My brother’s name was Jeffrey James Lee – the James Lee for my dad, and for his dad before him, and the name Adrian now carries as well. Jeff died just a few days short of his 48th birthday.

Everything was a blur. Telling my friends and colleagues, calling family and Jeff’s friends, meeting my parents in a quiet room at the airport when they arrived two days later. Meeting with a pastor. Answering what felt like a million emails, calls and texts. People bringing food to make sure we ate.

I didn’t tell Adrian that first morning. I needed to get my own words in order before I did, and I wanted to be able to spend time with him afterward. Jeff was his closest uncle. He was the wacky uncle who would talk about just about anything with Adrian, including world politics, fishing, technology, movies, camping, construction, the upcoming U.S. election … well, you get the idea.

My brother had some pretty passionate ideas about life, and that only made him more interesting to his nephew. In fact, my brother was much like the persona we imagined the late John Candy to be – full of outward humour, terrifically smart and witty, slightly off kilter, owning his pathos and determinedly doing things his own way. All my life, I have never watched SCTV, The Great Outdoors, or especially Uncle Buck, without thinking of my brother. In fact, pretty much everybody referred to Jeff as Uncle Buck.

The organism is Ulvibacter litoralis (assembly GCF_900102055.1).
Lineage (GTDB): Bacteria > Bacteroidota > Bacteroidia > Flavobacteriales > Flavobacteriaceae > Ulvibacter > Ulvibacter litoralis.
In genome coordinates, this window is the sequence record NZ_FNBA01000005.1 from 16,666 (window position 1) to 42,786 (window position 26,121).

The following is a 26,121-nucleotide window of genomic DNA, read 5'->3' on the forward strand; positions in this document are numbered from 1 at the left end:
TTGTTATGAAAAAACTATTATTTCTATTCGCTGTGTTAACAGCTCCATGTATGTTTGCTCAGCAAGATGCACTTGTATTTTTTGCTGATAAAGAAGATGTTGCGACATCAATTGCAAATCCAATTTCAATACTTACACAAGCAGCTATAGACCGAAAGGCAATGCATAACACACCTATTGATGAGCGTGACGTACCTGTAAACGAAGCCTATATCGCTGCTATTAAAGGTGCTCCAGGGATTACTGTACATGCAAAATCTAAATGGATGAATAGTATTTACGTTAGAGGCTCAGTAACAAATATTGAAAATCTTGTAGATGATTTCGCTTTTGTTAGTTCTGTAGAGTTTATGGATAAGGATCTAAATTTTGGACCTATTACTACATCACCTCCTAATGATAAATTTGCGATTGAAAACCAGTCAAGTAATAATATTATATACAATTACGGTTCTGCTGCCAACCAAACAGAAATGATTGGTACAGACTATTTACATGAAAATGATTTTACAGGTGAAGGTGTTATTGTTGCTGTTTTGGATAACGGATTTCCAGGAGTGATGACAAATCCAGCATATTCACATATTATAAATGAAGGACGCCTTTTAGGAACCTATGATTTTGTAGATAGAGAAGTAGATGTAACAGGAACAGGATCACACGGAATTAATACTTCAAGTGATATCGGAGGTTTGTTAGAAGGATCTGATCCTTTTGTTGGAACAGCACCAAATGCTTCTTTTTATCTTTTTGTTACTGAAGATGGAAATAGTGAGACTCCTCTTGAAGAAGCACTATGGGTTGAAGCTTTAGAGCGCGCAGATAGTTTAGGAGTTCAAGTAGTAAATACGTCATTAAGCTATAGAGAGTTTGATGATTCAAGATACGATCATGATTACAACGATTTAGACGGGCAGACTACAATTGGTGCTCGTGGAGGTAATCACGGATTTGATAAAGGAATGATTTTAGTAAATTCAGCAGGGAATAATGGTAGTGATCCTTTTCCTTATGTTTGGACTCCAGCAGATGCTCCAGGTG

When I told Adrian later that first full day, he screamed out in pain. He turned into the couch and beat the back and arms with his forearms. I was afraid he would hurt himself. I asked him to stop. At 11 years old he knew instantly this wasn’t a disappearing trick; he knew Jeff was gone and not coming back. For the rest of the day he was inconsolable and untouchable. My touch would burn him and bring him back to reality. I imagined that the blanket he rolled up into was a cloak he dreamed would make him invisible. I wished I could roll up with him and we would be transported to a time just one day before when the words hadn’t yet been spoken. Just one more day of not knowing.